Maintaining your willpower is a three-step process.
In today’s blog post, I’d like to take a closer look at the term “willpower.” To begin, I’ll look at the two terms that make up this notion.
When we use force, we can change the world around us. As long as we keep our concentration on the will, we may choose where to direct that energy. Things we don’t care about will be changed by a force that has no will of its own. No matter how hard we try, we will never be able to alter our situation if we just have free will. Considering all of this, here are three tips for maintaining your resolve at all times:
- Make sure your goal is crystal clear from the start.
It doesn’t matter how powerful you are if you don’t know what you’re trying to accomplish and why you’re doing it. Assume you’re standing in front of a massive wooden board. A nail protrudes from the board at some unspecified location. Your goal is to complete the task. They hand you a hammer and put a blindfold over your eyes. You start pounding randomly across the board, avoiding the nail entirely.The forces quickly depart before you’ve had a chance to accomplish your purpose.
There is a limit to any force. We may use our willpower to achieve our goals if we have a strong desire to do so.
- The goal has to be really important to you.
Because we aren’t actually engaged in the objective we’re chasing, we lose our willpower as we go through the process.
Assuming you’re still using the wooden board as an example, you could enjoy the sound and feel of the hammer striking the wood. Crushing wood isn’t in your plans, but it’s not as horrible as you expected. You become less concerned about your nails and more fond of wood. In the end, your original goal has lost much of its worth and you have exhausted your reserves of energy.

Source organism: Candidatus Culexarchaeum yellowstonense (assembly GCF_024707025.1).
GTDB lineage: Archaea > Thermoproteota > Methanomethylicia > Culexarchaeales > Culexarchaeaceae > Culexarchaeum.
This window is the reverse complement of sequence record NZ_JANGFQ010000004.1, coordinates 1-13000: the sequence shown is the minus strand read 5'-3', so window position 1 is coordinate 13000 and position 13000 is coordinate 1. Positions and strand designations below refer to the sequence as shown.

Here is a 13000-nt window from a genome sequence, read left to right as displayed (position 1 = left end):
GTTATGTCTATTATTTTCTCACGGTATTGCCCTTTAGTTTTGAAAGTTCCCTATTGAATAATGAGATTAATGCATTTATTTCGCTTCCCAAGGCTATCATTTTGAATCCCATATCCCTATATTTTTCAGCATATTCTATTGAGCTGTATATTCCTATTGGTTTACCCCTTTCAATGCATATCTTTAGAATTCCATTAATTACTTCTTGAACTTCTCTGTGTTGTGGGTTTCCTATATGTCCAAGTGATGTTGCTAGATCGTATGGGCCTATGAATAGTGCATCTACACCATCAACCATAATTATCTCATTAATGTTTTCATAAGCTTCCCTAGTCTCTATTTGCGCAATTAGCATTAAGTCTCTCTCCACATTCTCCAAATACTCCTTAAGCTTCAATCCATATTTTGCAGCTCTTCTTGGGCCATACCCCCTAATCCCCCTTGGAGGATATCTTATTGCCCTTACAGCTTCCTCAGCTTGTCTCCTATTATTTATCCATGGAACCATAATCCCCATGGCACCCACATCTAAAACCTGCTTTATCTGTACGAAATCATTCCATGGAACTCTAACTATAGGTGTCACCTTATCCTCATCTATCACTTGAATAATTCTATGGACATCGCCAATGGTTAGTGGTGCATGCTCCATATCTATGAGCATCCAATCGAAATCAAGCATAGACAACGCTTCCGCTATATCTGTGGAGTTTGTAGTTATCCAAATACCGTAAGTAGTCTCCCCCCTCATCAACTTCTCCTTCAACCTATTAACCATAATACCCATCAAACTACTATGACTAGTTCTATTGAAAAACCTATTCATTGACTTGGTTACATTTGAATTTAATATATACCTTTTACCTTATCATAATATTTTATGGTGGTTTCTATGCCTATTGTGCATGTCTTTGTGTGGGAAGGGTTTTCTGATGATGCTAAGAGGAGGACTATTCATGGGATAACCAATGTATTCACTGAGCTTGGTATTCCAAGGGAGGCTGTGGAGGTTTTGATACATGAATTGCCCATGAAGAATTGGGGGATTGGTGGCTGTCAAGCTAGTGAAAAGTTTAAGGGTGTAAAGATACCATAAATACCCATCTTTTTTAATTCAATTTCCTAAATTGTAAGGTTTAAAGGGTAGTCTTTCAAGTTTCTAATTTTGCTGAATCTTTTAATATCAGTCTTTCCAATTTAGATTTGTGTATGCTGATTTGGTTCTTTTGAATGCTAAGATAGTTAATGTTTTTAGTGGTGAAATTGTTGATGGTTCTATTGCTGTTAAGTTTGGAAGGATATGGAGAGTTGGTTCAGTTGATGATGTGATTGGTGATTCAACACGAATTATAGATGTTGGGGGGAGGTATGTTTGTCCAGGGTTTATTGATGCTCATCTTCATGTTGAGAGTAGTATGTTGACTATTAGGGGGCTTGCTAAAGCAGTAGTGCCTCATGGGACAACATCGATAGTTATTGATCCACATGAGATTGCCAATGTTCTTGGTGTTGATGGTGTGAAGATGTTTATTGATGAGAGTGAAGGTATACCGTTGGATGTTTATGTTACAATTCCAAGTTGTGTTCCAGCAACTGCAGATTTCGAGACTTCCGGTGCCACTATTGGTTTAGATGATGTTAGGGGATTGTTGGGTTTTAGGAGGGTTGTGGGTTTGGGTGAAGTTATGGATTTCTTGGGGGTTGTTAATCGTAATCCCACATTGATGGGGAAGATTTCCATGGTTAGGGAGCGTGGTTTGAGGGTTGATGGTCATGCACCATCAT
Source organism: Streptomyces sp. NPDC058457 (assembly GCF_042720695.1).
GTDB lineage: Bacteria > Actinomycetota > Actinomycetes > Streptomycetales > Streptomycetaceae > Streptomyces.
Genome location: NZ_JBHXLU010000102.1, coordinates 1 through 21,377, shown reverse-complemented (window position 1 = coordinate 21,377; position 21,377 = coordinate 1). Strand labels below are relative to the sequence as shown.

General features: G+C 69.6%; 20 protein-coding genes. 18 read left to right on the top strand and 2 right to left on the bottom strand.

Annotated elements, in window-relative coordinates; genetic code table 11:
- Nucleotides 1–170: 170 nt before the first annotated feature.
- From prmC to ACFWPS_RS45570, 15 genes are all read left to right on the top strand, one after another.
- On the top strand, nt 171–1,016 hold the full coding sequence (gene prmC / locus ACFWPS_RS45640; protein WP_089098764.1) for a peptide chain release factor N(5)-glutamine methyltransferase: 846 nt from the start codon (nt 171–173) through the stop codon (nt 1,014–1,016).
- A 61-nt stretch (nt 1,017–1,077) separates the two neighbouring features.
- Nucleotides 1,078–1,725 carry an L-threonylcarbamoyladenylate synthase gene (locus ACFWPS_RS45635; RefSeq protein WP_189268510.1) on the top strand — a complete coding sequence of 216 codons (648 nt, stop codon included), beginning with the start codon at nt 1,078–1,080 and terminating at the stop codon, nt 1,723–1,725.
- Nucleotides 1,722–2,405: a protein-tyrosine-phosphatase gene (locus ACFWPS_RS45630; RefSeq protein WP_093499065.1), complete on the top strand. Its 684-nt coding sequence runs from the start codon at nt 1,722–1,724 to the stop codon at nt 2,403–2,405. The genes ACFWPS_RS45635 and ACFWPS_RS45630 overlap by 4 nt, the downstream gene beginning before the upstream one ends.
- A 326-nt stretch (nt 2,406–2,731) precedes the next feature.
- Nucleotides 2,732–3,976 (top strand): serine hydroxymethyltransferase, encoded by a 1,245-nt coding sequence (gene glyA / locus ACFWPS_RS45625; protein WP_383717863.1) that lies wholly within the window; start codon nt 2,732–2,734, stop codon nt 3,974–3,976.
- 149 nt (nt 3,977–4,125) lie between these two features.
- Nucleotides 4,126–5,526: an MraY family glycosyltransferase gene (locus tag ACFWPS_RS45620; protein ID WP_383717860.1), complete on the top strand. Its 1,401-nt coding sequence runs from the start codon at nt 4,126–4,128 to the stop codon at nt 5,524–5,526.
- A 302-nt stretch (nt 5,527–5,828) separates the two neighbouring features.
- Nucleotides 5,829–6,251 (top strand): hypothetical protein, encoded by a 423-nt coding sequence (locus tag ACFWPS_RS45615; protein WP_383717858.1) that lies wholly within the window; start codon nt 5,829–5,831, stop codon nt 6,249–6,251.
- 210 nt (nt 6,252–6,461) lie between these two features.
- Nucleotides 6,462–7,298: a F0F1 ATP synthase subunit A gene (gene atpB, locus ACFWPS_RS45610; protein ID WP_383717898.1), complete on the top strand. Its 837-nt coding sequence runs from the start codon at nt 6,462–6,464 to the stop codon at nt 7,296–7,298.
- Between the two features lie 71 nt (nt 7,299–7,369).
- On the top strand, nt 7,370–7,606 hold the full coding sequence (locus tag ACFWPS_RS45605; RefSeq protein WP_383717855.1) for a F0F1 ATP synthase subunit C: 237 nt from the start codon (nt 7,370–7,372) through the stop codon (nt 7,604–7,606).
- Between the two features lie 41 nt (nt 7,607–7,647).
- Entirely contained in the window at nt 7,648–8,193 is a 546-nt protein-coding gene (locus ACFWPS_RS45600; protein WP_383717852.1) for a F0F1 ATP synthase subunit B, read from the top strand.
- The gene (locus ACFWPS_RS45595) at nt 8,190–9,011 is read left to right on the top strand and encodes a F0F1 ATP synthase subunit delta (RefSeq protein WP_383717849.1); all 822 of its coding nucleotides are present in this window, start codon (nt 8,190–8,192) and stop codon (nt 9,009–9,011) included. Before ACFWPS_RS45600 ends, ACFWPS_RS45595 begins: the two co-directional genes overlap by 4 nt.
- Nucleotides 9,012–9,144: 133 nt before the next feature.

If you want to lose weight, you must be more motivated to do so than you are to indulge in particular meals you’d rather avoid. You will never lose weight if your desire to consume the ice cream in the picture is greater than your goal of losing weight. It’s a basic issue of physics. When pursuing a degree, the drive to study must outweigh the desire to spend time with friends on the beach.
Third, the aim should be attainable.
“Think large,” we’re urged all the time. You’ve probably heard the saying, “Aim for the moon, for if you miss, you’ll reach the stars.” This kind of thinking appeals to me. While this is true, I also feel that setting too many objectives might lead to a loss of self-discipline.
Our first attempts are hampered by our inexperience and incapacity. Grand goals sometimes need a level of power that is beyond our capabilities. A muscle rips and loses all of its strength when a force is applied to it that is greater than it can tolerate.
To begin with, set modest but attainable objectives. With the experience of this level of power under your belt, you’ll be ready for the next challenge and a higher goal.
In my opinion, you’ve already heard all of this before. These ideas and notions are common sense. I want you to think of willpower as a finite and restricted resource that everyone of us has access to. We can do anything we set out to do if we put this force to good use.
In my opinion, one individual doesn’t have greater willpower than another. It’s just that you’ve gotten better at it.